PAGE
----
Dave Trott
Dec 26, 2021

Dave Trott's blog: Copernican shift

The author states that the advertising industry needs a paradigm shift to see that it's not at the centre of the universe, but people are

Dave Trott's blog: Copernican shift
When we see footage shot by a GoPro camera, it looks as if we are stationery and everything else is moving around us.
We experience our position as the fixed, unshifting point of view.
So, naturally, mankind always believed this was the way the universe worked.
Ptolemy formalised it, the earth at the centre and the planets moving around us.
This was always the accepted truth for the Christian Church – the earth was the centre, the stars hung in heaven, and God looked down on everything.
But in 1543, Copernicus published De Revolutionobis and mathematically proved that the earth wasn’t the centre of the universe.
In fact, the sun was the centre, and the earth was just one of many planets that orbited it.
Two thousand years of geocentrism crumbled, heliocentrism was the new truth.
But this truth was impossible for the Christian Church to accept.
If the heavens were no longer above the earth, then where was God?
The astronomer Galileo became an outspoken supporter of heliocentrism – in 1609, his observations verified Copernicus’ position.
in 1613, the Church accused Galileo of taking a position counter to the Bible.
Galileo stated that the Bible was an authority on faith and morals, but not science.
So, in 1615, Galileo was called before the Inquisition – they found his statements that the earth orbited the sun to be: “Foolish and absurd in philosophy, and formally heretical since it explicitly contradicts the sense of Holy Scripture.”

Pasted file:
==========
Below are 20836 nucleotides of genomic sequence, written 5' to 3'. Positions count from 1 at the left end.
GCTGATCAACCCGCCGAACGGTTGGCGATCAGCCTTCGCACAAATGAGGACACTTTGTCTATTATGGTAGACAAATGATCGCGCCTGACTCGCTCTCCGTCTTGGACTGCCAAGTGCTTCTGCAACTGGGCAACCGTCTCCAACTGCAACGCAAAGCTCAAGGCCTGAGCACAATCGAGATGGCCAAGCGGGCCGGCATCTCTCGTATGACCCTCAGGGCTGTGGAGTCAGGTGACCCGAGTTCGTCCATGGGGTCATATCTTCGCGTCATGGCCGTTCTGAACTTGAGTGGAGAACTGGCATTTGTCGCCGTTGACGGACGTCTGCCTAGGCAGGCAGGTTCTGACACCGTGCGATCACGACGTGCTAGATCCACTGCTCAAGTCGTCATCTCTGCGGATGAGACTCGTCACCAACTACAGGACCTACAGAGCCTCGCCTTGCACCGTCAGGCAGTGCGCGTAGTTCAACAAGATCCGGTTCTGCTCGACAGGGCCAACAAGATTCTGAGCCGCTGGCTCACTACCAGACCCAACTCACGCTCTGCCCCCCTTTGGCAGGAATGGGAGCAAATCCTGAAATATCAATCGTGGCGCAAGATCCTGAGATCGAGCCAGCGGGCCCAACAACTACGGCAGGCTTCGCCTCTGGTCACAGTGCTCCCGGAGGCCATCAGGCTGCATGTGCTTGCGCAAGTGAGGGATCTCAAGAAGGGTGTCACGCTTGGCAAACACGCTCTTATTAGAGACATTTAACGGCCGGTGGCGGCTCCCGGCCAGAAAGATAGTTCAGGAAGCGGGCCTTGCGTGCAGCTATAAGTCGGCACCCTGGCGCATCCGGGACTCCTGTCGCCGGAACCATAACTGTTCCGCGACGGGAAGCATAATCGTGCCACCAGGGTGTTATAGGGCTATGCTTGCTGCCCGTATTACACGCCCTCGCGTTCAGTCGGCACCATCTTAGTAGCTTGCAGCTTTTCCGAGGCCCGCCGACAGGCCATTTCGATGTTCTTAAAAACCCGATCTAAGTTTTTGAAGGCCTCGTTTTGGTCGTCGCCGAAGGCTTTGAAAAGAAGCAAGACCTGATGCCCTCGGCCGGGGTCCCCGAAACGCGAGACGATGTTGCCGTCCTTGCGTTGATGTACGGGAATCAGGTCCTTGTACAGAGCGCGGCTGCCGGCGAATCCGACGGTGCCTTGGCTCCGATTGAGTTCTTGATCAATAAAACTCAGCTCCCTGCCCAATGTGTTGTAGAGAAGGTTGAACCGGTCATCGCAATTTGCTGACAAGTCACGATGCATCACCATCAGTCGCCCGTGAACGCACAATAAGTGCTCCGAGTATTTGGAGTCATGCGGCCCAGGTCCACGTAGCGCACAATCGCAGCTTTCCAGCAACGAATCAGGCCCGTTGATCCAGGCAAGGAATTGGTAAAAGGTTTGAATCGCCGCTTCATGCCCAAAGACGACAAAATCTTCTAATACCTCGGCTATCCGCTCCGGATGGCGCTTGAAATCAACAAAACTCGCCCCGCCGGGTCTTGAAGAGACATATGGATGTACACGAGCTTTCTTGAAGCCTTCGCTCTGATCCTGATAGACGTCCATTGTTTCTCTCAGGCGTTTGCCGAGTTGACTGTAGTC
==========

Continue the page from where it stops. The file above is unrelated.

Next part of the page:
He was required to “abjure, curse and detest these opinions” and to “abandon completely the opinion that the sun stands still at the centre of the world and the earth moves, and henceforth not to hold, teach or defend it in any way whatever, either orally or in writing".
The Church banned all of Galileo’s writings and, since the Church had the power over life and death, Galileo was placed under house arrest until he died in 1642.
Galileo’s writings were only published after his death, since which time he has been known as “the father of modern physics”.
For the Church, to accept Galileo’s findings would have meant a paradigm shift on their part, and they were not capable of this.
The term “paradigm shift” was coined by Thomas Kuhn in 1962.
The Church was founded on belief, so belief came before facts; for the Church, facts had to be made to fit belief.
A paradigm shift would turn their world inside out, it would put facts before belief.
Those of us who work in advertising find ourselves in need of a paradigm shift.
We have the belief that advertising shapes public opinion, that opinion revolves around us.
We need a paradigm shift to see that we are not at the centre, people are at the centre.
Consequently, advertising awards, given out by the Church of Advertising, are not the truth of what constitutes good advertising.
Unless we recognise this, we will continue to believe that the little statuettes, and flutes of Champagne handed out on yachts at Cannes, are the centre of the universe.
Just like the medieval Church, we will believe, against all evidence, that people orbit around advertising, when actually advertising orbits around people.
But, in fact, Galileo was wrong – the sun isn’t the centre of the universe.
The sun is one of BILLIONS of stars making up our galaxy, and our galaxy is one of BILLIONS of galaxies making up the known universe.
We don’t even revolve around the centre of the universe because there isn’t a centre.
But that’s an inconvenient truth for advertising.
So, like the Christian Church, we make the facts fit our belief.
Dave Trott is the author of The Power of Ignorance, Creative Blindness and How to Cure It, Creative Mischief, Predatory Thinking and One Plus One Equals Three. This article first appeared on CampaignLive.co.uk
Campaign India

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